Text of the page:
5 Years of Service
In October 2010, I set off for our 4th exchange on my own. My determination to grow CIH, strengthened by the change I was seeing in the children being connected, wasn’t going to be lessened by the small bump in the road of not having a volunteer to travel with me. Little did I know what arriving in Ghana on my own, projects in hand from hundreds of US kids, would ultimately bring for the growth, success and heart of our work.
Kelvin and I share a common friend, John Agbozo, whom I worked with side-by-side in the social welfare department at the local municipal hospital in 2006. Kelvin is also a social worker, who showed up to assist with the exchange that first week, and he hasn’t left our side since. Laughter has been the touchstone of our nearly all our shared journeys. I remember vividly sitting in the open-air classroom at Ziavi-Bamefedo Village, me trying to remember how to say “beautiful” in Ewe for the hundredth time, and Kelvin sharing you need to eat more Banku. Oh, that is it, for the Ewe to stick, just eat more local food! We still laugh about that today.
Kelvin began as a volunteer, then became our Country Coordinator, and is now our Chief of Operations in Ghana. His presence far surpasses his roles in coordinating incoming teams, facilitating programming in classrooms, and building cross-cultural understanding amongst all our partners. Kelvin has a special way with the kids, and his status borders on rock star as he enters a campus or classroom. He is known for his smile, getting the kids to laugh, and gentle hand on the head. His commitment to our scholarship children is better described as an adoptive parent or older brother. He has stated himself, when I thanked him for his care in regards to some of the orphans, they are my family now.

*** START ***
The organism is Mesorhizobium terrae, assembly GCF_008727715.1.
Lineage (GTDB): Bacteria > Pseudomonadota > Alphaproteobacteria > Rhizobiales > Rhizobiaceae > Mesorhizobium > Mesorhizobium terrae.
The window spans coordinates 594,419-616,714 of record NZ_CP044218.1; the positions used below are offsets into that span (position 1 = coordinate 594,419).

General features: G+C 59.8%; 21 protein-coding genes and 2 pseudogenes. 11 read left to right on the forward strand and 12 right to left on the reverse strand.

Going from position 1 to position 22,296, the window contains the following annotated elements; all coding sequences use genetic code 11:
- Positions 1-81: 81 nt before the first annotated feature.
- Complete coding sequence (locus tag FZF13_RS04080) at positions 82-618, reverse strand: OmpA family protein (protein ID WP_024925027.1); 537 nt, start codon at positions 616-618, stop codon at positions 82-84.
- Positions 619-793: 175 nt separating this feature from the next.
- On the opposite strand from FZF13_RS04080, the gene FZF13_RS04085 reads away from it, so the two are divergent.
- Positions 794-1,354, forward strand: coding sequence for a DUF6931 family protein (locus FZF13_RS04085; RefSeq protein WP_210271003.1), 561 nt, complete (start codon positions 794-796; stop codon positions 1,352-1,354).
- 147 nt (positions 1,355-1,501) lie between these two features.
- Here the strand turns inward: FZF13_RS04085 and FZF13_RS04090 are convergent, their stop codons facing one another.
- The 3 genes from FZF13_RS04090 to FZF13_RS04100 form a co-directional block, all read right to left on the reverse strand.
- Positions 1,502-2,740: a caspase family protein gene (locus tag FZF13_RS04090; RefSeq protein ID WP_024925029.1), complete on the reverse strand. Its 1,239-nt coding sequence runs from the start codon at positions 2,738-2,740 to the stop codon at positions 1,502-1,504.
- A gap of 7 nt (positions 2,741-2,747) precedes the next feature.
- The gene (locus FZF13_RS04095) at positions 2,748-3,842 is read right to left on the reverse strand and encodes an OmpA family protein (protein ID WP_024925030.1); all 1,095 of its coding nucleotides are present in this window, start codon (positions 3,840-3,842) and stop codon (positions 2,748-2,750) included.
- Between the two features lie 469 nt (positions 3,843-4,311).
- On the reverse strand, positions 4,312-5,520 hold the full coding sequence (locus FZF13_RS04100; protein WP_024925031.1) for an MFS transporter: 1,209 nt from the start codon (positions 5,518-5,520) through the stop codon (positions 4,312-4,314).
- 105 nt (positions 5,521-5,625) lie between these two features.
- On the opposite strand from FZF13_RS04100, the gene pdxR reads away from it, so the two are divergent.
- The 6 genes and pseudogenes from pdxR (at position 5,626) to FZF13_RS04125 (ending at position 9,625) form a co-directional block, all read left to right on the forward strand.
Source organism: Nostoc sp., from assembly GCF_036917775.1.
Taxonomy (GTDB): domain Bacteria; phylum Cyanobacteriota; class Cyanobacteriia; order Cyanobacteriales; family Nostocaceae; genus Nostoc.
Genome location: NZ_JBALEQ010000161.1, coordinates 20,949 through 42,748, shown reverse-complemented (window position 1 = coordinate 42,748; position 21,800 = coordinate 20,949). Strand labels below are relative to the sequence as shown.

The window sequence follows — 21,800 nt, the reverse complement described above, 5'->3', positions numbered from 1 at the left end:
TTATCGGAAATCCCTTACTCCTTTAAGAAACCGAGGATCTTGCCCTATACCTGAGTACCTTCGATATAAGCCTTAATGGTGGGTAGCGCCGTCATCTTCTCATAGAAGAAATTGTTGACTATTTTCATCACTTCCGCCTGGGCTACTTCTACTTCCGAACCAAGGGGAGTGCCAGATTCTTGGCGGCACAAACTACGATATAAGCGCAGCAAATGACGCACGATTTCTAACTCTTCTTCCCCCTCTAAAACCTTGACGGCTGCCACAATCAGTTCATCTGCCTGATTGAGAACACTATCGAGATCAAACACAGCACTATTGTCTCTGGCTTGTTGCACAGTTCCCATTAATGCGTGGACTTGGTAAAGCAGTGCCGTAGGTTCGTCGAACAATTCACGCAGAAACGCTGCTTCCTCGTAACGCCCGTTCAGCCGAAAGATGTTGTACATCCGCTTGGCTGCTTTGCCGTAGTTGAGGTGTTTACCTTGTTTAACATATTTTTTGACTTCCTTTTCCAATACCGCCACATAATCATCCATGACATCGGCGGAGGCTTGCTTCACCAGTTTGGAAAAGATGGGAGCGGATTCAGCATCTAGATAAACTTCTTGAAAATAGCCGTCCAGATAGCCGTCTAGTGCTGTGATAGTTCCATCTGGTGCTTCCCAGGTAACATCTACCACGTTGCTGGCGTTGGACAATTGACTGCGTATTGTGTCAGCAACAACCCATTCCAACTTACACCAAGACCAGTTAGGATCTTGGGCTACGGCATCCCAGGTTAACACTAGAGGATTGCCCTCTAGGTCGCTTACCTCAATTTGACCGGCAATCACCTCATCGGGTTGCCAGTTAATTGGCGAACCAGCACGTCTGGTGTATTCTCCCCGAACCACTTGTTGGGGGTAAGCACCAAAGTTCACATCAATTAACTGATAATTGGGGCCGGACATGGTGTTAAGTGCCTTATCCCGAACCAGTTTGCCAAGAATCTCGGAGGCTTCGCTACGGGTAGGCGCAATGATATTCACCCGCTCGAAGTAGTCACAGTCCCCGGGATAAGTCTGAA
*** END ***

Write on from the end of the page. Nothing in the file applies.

Service and working with foreigners comes with difficult pressures attached by the local culture. There have been many cross-cultural challenges over the years that have stretched us to grow and deepen our own understanding. At times, he has been placed in very difficult predicaments. An individual invested only in their own plight could have easily waked away many times. His integrity and commitment to all the children we serve is always heartfelt, and at times, courageous. His commitment to helping Ghana move forward is honorable and inspiring.
To say we are thankful would not begin to describe all the gratitude each volunteer that has traveled with us would express. Kelvin is our Chief, guide, efo (brother) and friend. Our lives are immensely enriched to share the journey with him. Akpe ka ka ka 10,000 Chief!